Corrosive-Wear of Buoy Chain.
COAST GUARD RESEARCH AND DEVELOPMENT CENTER GROTON CT
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Corrosive-wear, which is responsible for the majority of buoy chain degradation, was investigated in two laboratory studies. The objective of the first study was to isolate the two components, corrosion and wear, in order to determine each of their influences on the corrosive-wear process on steels. The second study was designed to produce uniform wear on the steels surface, providing more accurate data on the steels wear resistance and to determine the effects of alloy additions. The steel presently being used for buoy chain, which is similar in composition to ASTM 1022 steel, was compared to ASTM 4140, 4340, 8740, and a heat-treatment 4140 steel in order to identify a material which would provide a longer life buoy chain. The results of the experiments showed that the wear component contributed material losses of one to two orders of magnitude greater than the corrosion process. It was also determined that the 4340 steel would be the most suitable material for longer life buoy chain. This alloys high nickel content would reduce the potential for pitting attack, which can be extremely damaging to a mooring. The microstructure of the 4340, with a low ferrite to pearlite ratio and fine grain size, would provide an increased wear resistance of up to four times greater than the 1022 steel. Author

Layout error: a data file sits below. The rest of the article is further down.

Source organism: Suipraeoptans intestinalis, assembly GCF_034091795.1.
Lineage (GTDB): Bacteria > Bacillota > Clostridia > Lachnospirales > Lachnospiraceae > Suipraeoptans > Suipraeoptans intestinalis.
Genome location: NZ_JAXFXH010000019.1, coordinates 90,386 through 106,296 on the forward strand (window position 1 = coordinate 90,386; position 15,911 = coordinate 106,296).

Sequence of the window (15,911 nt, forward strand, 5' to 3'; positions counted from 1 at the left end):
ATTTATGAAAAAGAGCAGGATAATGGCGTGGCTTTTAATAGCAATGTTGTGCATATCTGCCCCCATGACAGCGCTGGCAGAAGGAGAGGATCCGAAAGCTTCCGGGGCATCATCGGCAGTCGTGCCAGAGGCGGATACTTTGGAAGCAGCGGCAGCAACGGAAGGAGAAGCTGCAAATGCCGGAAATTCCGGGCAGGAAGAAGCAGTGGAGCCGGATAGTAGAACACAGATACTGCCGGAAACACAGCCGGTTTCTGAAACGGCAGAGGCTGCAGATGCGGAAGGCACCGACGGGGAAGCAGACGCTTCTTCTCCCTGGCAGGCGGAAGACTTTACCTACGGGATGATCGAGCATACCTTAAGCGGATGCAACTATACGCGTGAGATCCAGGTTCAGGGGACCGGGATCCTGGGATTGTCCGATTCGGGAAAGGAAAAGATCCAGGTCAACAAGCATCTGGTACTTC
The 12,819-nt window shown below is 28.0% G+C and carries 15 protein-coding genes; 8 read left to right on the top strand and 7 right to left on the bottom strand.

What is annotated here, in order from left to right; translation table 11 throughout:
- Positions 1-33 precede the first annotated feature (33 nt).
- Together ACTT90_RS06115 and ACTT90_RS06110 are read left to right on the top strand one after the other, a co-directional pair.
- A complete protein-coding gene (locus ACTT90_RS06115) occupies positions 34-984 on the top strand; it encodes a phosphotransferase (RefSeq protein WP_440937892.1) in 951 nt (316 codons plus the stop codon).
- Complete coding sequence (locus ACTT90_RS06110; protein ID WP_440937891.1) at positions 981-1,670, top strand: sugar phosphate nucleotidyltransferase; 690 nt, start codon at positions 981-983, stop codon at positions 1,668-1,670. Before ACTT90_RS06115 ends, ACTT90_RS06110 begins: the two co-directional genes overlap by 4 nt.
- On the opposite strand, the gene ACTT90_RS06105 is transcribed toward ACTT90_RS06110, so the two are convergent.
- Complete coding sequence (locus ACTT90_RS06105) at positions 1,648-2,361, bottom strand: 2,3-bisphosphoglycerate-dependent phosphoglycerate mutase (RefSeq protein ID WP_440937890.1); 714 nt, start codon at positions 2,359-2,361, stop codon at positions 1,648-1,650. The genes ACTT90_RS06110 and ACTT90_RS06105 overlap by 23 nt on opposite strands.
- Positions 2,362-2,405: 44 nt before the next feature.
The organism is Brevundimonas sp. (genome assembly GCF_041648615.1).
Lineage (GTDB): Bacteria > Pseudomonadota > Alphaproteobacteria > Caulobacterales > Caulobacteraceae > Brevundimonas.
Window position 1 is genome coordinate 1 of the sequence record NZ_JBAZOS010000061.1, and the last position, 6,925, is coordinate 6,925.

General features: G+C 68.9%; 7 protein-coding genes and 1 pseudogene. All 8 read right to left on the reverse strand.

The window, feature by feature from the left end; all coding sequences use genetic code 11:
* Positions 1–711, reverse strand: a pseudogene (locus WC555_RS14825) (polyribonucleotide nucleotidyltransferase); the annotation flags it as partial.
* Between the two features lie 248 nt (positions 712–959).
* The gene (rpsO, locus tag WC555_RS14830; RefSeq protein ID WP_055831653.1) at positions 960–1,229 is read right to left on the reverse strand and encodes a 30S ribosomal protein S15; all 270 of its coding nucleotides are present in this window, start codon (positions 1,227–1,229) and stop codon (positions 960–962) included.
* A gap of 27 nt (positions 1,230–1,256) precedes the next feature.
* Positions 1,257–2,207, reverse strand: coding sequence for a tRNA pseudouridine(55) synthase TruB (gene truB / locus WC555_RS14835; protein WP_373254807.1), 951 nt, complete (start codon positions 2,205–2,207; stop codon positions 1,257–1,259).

- Properties of Metals and Alloys
- Marine Engineering